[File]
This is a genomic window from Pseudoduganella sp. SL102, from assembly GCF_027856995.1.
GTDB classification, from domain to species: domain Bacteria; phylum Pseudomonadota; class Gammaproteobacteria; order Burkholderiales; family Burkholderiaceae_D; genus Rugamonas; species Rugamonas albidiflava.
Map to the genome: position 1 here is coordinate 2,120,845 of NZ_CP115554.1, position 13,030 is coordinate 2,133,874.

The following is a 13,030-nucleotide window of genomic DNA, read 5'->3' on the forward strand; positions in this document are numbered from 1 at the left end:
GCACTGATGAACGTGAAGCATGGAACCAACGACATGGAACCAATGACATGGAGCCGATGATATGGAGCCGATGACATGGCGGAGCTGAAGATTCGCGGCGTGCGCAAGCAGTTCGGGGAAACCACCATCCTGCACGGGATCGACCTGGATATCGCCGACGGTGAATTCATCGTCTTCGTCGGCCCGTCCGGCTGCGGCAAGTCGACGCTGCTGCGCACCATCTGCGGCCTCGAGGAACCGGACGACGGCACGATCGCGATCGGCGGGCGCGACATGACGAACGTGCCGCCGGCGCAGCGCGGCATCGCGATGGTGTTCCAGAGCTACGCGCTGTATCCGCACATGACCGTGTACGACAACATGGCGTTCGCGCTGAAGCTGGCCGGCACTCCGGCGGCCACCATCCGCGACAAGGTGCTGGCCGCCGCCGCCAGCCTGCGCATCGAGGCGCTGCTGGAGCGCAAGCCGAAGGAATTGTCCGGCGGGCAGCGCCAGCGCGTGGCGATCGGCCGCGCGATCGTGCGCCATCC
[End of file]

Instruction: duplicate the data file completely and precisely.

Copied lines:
This is a genomic window from Pseudoduganella sp. SL102, from assembly GCF_027856995.1.
GTDB classification, from domain to species: domain Bacteria; phylum Pseudomonadota; class Gammaproteobacteria; order Burkholderiales; family Burkholderiaceae_D; genus Rugamonas; species Rugamonas albidiflava.
Map to the genome: position 1 here is coordinate 2,120,845 of NZ_CP115554.1, position 13,030 is coordinate 2,133,874.

The following is a 13,030-nucleotide window of genomic DNA, read 5'->3' on the forward strand; positions in this document are numbered from 1 at the left end:
GCACTGATGAACGTGAAGCATGGAACCAACGACATGGAACCAATGACATGGAGCCGATGATATGGAGCCGATGACATGGCGGAGCTGAAGATTCGCGGCGTGCGCAAGCAGTTCGGGGAAACCACCATCCTGCACGGGATCGACCTGGATATCGCCGACGGTGAATTCATCGTCTTCGTCGGCCCGTCCGGCTGCGGCAAGTCGACGCTGCTGCGCACCATCTGCGGCCTCGAGGAACCGGACGACGGCACGATCGCGATCGGCGGGCGCGACATGACGAACGTGCCGCCGGCGCAGCGCGGCATCGCGATGGTGTTCCAGAGCTACGCGCTGTATCCGCACATGACCGTGTACGACAACATGGCGTTCGCGCTGAAGCTGGCCGGCACTCCGGCGGCCACCATCCGCGACAAGGTGCTGGCCGCCGCCGCCAGCCTGCGCATCGAGGCGCTGCTGGAGCGCAAGCCGAAGGAATTGTCCGGCGGGCAGCGCCAGCGCGTGGCGATCGGCCGCGCGATCGTGCGCCATCC